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You've disassembled the engine and the pistons are out ... Yay! Now what? If there's no ridges or scoring in the cylinders, do you slap a new set of rings on and put 'em back in? No need to rebore the block??? Whoopie!! Hold your horses, Tex! So you don't have to do all this again right away, here's how you...
|Measure cylinders for taper
|By Jerry "Hotrod Lincoln" Herbison
Don't guess ... Measure!!
Now that you've disassembled the bottom end of the engine (removed the main bearings, cam and crankshaft, and turned the engine back over and removed the head, go ahead and carefully push the pistons out -- if they try to hang up on the ring ridge, don't pound on them. You could break a piston ring land. Use a little medium grit sandpaper to scuff away the carbon ring at the top.
If everything else looks fine, the easy way to check cylider bore taper is this:
1. Slip the top ring off one of the pistons and put it into a cylinder at the top of the ring travel, as high as possible without getting on top of the carbon ring right at the top. Make sure it's not cocked in the cylinder (use a piston with the rings removed to push it into place evenly). Use the wrist pin as a leveling guide -- insert the piston until both ends of the wrist pin are at the level of the block, for example.
NOTE: The majority of taper wear to a cylinder happens in the top 1.5 inches of the piston travel, so getting the upper ring gap measurement as close as possible to the ring ridge is essential for an accurate calculation. Taper wear is not linear from top to bottom.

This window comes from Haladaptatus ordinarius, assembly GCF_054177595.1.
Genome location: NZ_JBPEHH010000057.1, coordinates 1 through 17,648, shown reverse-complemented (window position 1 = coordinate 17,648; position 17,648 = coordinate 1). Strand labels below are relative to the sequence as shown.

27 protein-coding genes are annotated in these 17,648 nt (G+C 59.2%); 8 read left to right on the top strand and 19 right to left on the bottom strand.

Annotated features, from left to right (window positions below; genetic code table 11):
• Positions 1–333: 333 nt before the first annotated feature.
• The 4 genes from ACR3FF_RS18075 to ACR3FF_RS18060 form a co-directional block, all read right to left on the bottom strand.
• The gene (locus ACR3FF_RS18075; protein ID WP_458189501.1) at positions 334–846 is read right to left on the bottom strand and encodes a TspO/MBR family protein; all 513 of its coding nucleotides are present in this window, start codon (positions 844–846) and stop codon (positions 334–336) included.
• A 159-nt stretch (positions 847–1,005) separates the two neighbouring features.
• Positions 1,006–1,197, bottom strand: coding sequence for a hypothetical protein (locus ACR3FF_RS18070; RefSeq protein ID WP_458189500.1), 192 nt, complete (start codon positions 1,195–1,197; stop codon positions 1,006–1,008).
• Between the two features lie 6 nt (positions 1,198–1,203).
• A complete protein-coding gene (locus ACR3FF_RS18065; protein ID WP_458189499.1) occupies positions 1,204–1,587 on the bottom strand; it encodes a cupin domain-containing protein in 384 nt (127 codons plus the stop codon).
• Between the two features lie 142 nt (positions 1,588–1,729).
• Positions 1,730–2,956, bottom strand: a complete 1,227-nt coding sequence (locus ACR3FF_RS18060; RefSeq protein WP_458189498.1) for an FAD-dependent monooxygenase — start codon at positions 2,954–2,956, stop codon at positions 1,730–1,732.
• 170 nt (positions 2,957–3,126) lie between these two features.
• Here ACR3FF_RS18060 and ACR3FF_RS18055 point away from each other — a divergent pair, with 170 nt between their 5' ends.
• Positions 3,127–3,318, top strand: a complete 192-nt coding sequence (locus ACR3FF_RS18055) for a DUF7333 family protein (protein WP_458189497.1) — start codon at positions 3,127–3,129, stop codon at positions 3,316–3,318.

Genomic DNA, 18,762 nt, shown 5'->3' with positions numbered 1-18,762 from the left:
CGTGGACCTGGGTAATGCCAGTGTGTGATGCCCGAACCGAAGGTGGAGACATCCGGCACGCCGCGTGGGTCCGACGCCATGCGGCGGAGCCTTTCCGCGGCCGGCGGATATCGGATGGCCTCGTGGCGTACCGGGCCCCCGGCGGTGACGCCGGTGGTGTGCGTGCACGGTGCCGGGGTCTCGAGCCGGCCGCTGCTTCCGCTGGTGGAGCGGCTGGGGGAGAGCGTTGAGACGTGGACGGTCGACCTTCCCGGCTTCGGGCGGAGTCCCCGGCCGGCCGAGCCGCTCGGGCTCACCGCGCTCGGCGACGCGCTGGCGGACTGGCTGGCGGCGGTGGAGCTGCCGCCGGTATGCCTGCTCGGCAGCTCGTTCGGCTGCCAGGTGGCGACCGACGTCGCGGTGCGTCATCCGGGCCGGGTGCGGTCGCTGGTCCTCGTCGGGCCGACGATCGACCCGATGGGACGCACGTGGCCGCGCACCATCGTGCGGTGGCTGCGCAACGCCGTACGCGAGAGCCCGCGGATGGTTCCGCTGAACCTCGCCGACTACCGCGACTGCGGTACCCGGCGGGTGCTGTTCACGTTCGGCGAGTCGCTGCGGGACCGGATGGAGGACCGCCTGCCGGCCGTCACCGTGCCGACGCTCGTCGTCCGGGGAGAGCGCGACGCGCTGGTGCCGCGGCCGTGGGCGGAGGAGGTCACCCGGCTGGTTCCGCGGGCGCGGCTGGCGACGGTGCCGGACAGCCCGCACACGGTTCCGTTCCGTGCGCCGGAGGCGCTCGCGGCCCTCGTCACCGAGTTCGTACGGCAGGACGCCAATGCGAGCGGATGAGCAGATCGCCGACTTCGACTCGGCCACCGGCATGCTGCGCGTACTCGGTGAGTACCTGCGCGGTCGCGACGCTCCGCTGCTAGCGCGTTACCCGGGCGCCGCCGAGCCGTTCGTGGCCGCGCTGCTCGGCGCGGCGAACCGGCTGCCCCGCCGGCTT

2. Stack up a bunch of feeler gauge blades to measure the ring gap. Write the measurement down.
3. Use the piston to push the ring down near the bottom of the cylinder, and measure the gap again. Record that measurement, which should be somewhat smaller.
4. Subtract the bottom measurement from the top and divide the resulting number by three to get the cylinder taper. For instance:
Top gap: 40 thousandths
Bottom gap: 18 thousandths
Difference: 22- - - -divide by 3- - - -cylinder taper is 7.3 thousandths.
I consider .005" to be a maximum taper for a good re-ring job. Some people will accept a .010" taper, but I've found it makes for a short-life ring job.
If you have a taper in excess of .005, you should consider a rebore.
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